You think this witch was scary in the classic 1939 movie starring Judy Garland? She’s even freakier in L. Frank Baum’s The Wonderful Wizard of Oz—a one-eyed, megalomaniacal hag who has armies of animals (bees, crows, wolves, and those damned flying monkeys) at her beck and call.

4. Sabina Kane

The half vampire/half mage protagonist from Jaye Wells’ Sabina Kane saga (Red-Headed Stepchild, et. al.) is one of my all-time favorite urban fantasy heroines. She’s compassionate, courageous, and principled, has a great sense of humor, and can throw down with the best of them.

5. Jadis

The White Witch in C.S. Lewis’s Narnia Chronicles is about as tough as they come. She’s the one who froze Narnia in the Hundred Years Winter and adorned the halls of her castle with the petrified statues of her enemies.

6. Siobhan Quinn

The ill-tempered, foul-mouthed antiheroine from Blood Oranges, by Caitlin R. Kiernan (writing as Kathleen Tierney), is easily one of the most unforgettable powerful women I’ve ever stumbled across in the pages of an urban fantasy—or any fantasy, for that mater. A heroin junkie who gets bitten by a werewolf and a vampire in the same night, Siobhan is downright nasty—and her piranha teeth don’t help matters.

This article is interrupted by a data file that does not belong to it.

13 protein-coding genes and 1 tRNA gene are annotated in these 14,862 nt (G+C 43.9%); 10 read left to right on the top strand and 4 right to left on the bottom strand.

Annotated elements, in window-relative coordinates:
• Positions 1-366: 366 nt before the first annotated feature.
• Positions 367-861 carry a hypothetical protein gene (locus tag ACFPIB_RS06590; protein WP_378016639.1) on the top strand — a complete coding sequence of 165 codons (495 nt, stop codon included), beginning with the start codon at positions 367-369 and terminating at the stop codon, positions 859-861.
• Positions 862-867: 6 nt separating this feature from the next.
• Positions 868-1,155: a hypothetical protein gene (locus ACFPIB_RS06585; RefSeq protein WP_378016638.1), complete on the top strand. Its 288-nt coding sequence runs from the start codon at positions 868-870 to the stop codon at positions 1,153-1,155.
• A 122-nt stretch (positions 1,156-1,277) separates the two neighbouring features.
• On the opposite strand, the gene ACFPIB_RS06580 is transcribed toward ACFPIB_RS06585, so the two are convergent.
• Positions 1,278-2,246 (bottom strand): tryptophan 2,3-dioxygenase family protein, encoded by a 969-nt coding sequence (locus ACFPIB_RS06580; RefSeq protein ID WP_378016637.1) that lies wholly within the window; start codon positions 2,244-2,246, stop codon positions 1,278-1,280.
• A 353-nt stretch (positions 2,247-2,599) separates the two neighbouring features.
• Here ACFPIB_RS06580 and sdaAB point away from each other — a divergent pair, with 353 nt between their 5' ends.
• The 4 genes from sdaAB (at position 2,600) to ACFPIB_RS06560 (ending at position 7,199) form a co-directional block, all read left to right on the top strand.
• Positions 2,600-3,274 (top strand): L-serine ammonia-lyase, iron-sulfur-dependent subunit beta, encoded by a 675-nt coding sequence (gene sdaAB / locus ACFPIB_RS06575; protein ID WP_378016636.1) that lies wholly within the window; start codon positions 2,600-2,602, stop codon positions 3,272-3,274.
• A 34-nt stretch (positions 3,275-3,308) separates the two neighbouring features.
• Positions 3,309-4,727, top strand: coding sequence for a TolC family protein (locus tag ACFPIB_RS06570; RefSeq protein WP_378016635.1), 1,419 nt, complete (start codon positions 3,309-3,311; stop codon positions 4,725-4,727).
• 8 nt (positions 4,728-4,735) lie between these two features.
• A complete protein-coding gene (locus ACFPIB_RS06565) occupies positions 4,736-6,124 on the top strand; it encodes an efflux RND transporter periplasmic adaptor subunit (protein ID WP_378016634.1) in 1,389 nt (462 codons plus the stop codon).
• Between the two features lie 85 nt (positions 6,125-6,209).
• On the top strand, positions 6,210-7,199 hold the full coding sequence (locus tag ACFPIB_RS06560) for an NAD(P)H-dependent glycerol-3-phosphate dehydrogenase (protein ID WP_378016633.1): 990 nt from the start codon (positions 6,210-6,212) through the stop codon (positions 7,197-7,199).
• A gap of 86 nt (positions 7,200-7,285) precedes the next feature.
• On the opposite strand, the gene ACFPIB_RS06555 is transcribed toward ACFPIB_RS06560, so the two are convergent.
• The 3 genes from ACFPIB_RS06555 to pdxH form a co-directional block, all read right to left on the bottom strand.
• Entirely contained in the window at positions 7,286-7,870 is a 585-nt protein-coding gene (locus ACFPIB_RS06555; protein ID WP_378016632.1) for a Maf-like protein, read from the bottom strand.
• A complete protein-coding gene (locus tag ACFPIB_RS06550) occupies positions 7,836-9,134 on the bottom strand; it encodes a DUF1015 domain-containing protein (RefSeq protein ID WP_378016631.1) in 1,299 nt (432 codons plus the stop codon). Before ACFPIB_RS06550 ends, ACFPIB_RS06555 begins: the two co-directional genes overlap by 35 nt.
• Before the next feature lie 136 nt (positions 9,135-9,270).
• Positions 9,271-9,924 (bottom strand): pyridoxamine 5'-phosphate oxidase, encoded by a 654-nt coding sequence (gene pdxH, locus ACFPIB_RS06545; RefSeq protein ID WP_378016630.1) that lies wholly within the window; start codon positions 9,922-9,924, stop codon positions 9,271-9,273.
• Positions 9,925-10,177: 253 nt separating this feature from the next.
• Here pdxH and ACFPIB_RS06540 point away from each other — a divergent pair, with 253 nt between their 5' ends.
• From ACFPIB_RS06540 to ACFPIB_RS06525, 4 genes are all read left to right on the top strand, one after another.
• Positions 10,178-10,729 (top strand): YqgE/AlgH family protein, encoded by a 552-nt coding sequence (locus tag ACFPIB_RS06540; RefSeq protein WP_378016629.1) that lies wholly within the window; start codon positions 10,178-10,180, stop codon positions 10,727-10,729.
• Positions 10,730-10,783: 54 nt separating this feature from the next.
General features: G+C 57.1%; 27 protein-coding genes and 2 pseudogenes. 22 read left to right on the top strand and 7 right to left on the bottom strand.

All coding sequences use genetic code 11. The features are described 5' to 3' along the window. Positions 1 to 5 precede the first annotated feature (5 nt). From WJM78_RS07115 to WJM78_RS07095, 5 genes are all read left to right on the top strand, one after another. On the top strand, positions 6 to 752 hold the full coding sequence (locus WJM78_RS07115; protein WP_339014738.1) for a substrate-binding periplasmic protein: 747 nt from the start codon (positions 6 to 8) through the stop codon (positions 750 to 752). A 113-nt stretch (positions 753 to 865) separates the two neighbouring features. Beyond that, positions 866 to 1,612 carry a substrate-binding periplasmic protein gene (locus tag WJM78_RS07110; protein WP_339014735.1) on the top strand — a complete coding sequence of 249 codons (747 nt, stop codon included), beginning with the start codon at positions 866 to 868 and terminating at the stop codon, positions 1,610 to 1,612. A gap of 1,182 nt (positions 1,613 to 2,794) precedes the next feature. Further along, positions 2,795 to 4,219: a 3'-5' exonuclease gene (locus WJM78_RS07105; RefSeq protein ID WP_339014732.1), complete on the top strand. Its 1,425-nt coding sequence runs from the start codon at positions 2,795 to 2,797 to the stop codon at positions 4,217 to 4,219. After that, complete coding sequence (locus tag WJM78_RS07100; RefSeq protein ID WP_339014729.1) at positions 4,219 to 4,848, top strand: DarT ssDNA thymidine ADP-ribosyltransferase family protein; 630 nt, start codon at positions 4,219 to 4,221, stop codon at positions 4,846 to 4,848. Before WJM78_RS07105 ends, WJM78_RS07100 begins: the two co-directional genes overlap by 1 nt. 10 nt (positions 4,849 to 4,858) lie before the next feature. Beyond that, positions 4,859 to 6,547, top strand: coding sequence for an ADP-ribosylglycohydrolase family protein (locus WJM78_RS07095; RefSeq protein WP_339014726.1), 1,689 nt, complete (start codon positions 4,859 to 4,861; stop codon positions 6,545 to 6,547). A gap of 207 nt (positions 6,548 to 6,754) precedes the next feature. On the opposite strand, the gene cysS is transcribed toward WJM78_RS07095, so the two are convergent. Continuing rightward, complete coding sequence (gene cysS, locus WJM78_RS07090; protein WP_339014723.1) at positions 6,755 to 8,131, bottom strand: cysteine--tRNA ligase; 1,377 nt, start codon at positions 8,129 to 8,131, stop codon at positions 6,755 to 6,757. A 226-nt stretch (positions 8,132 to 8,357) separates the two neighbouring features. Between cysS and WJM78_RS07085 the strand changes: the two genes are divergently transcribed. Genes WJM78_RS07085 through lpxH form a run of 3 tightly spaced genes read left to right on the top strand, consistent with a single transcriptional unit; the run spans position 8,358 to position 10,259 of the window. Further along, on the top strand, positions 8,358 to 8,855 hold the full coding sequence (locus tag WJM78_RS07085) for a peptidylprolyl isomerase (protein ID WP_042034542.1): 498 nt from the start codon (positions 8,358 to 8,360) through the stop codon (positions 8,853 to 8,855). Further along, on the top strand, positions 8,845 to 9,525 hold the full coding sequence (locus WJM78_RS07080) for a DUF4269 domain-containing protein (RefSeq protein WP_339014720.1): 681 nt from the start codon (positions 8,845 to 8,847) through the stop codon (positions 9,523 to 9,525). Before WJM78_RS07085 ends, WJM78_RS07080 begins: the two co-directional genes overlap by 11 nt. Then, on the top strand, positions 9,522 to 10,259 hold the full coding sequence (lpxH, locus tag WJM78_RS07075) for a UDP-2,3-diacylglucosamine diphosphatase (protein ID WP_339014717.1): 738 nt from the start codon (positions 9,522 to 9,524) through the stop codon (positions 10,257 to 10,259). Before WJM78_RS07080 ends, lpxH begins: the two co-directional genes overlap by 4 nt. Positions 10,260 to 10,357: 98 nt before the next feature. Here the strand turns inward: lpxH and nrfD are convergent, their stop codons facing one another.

7. Gin Blanco

The central character in Jennifer Estep’s Elemental Assassin (Spider’s Bite, et. al.) saga is a silverstone knife–wielding assassin who can control the elements of ice and stone. There are a lot of badass heroines in paranormal fantasy, but Gin makes this list because of the sheer complexity of her character. Who knew an assassin could be so endearing?

8. Kate Daniels

Like Sabina Kane and Gin Blanco, Kate Daniels—the heroine of Ilona Andrews’s urban fantasy series—makes this list because of the unfathomable depth of her character. This trash-talking mercenary is tough, but her capacity to love is just as impressive.

9. Cleopatra

Maria Dahvana Headley’s debut novel Queen of Kings revolves around one of the most intriguing females in the history of humankind: Cleopatra. Except in this novel, Cleopatra attempts to save her beloved realm from Augustus by summoning the warrior goddess Sekhmet and offering up her soul. The goddess, however, uses the queen for her own devices and transforms her into the “mistress of the end of the world”—a seductive monstrosity who will drown the world in blood in payment of the wrongs done to Sekhmet.

10. Jane Yellowrock